Please Lock Me Away

 

Have you read about the DOJ study on recidivism, which shows that close to half of persons who have been incarcerated commit another crime within one year? By six years, it’s 68 percent. By nine years, 79 percent.

But here’s the amazing thing to me: “our” side seems largely to be taking the position that this is a reason to keep on incarcerating people! Down with “leniency!” Any senator who votes for First Step, a bill currently being proposed to reduce our shamefully high incarceration rates, is voting to increase crime!

Hellooooo?

What is the goal of the criminal justice system? Some say punishment. Some say deterrence.

Well, if incarceration is supposed to be just punishment for its own sake, to show that our society won’t tolerate certain behaviors, these stats show it’s not working. People who have been inside clearly don’t dread a repeat experience.

And if prison is supposed to be a deterrent? These stats show it isn’t one! Former inmates know what prison is like, and it manifestly doesn’t make them think twice about another transgression.

Of course, law-abiding people who get caught on the gears of the system are terrified by the prospect of prison and will enter guilty pleas to nonexistent transgressions just to avoid it, although completely uninformed about the civil consequences of their “bargain.”

Now, those “collateral civil consequences” probably have a lot to do with recidivism. If ya can’t vote, can’t get an entire vast array of jobs, can’t ever set up shop to engage in any of the pink- or blue-collar occupations which the various states have decided to license, can’t even find a place to live if whatever you’re accused of falls within the ever-spreading penumbra of “sexual” offenses. Well, maybe you don’t have that much to lose. Maybe prison provides you with a lot of things a convict can’t get anywhere else in America.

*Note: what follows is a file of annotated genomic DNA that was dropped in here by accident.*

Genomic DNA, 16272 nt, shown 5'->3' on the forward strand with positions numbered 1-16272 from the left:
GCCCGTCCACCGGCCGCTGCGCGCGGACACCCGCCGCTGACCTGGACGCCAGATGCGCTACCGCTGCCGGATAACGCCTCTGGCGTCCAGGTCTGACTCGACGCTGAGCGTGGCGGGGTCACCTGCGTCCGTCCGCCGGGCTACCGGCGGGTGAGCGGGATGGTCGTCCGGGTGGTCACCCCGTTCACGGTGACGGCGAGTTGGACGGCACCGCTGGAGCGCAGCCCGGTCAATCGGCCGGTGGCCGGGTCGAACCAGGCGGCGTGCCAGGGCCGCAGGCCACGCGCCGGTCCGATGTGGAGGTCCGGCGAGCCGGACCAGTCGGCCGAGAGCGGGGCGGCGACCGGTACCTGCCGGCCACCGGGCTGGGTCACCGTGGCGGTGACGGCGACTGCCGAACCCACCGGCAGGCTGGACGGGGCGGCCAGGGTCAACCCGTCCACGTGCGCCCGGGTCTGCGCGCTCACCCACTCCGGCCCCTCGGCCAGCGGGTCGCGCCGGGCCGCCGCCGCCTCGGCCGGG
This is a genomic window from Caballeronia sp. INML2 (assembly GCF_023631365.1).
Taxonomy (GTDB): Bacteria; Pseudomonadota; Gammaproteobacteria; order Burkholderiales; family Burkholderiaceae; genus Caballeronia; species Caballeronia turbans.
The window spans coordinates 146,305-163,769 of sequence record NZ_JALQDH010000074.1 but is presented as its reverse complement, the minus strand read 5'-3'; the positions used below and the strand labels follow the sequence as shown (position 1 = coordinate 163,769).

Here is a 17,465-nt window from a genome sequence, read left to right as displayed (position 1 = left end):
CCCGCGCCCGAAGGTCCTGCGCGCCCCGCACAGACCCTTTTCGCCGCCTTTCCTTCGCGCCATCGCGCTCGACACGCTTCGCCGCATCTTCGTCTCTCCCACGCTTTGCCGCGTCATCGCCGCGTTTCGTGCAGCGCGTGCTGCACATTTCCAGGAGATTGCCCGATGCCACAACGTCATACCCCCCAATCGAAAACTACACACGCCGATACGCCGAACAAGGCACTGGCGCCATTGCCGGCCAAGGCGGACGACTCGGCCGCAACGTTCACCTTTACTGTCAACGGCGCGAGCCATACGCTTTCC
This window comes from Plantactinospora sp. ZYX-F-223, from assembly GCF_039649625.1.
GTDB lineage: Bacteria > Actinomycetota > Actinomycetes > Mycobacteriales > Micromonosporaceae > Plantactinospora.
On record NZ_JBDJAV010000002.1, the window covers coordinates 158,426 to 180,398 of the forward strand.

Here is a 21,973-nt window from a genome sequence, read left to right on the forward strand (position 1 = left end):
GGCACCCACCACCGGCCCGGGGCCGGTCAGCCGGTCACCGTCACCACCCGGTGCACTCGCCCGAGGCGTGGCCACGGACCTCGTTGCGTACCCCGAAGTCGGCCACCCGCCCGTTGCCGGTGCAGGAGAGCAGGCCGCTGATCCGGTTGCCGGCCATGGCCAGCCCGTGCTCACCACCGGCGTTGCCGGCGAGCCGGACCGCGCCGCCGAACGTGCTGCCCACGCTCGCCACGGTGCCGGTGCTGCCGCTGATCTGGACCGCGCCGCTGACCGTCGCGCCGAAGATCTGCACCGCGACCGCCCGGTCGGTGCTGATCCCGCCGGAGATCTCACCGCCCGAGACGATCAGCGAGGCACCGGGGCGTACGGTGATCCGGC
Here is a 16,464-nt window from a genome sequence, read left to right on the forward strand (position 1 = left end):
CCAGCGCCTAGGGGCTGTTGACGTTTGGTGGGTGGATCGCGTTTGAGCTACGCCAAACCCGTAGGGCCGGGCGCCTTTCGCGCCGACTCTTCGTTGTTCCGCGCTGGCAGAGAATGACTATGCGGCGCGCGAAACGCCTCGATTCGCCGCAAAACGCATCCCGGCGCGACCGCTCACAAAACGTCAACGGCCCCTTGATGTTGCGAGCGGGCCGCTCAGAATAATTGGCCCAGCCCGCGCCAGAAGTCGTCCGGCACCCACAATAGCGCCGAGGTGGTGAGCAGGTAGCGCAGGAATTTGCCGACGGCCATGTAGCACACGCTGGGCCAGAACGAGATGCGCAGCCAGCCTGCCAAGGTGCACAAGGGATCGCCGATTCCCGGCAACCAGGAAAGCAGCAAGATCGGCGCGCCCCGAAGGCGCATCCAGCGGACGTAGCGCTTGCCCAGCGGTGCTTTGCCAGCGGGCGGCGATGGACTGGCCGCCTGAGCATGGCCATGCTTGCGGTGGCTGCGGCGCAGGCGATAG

Okay, so maybe the “First Step” ought to roll back all those civil disabilities. When that’s accomplished, then yes: let’s do everything we can to let more people out!

Incarceration isn’t hurting them, okay? (At least not till they get out.) Nor making them less inclined to attack the rest of us when the sentence is up.

So why, exactly, would conservatives, or anyone else, want to go on paying state taxes to house, feed and clothe these transgressors, and oppose any measure designed to reduce the prison population? It is a waste of our treasure.

It’s gonna take some Convict Cicero, his or her sword forged in the prison’s legal library, to bring the case which will work its way to the Supreme Court, on the theory that the “collateral civil consequences” violate the constitutional prohibition against, I don’t know, maybe cruel and unusual punishment? The vast majority of prisoners in the US are in state prisons, and the convicts’ disabilities are imposed by state laws. Federal legislation can’t really comprehensively address these issues.

But in any event, please let us on the Right not just reflexively double-down on longer and more numerous prison sentences. They aren’t helping anybody, inside or out.

There are 112 comments.

Become a member to join the conversation. Or sign in if you're already a member.
  1. Kate Braestrup Member
    Kate Braestrup
    @GrannyDude

    Among other things, we have the technological capability to do a whole lot more “intensive probation” (with and without ankle bracelets) for non-violent offenders. I’m a big fan, since it allows offenders to continue to make a living, take care of their children and dwell among non-criminals who might exert at least a bit of positive peer-pressure (e.g. shame, but also recognition of improvement). 

    I have a young friend whose life was saved by intensive probation. The threat of prison is, obviously, the backdrop—if you can’t handle intensive probation, then you’re off to the hoosegow.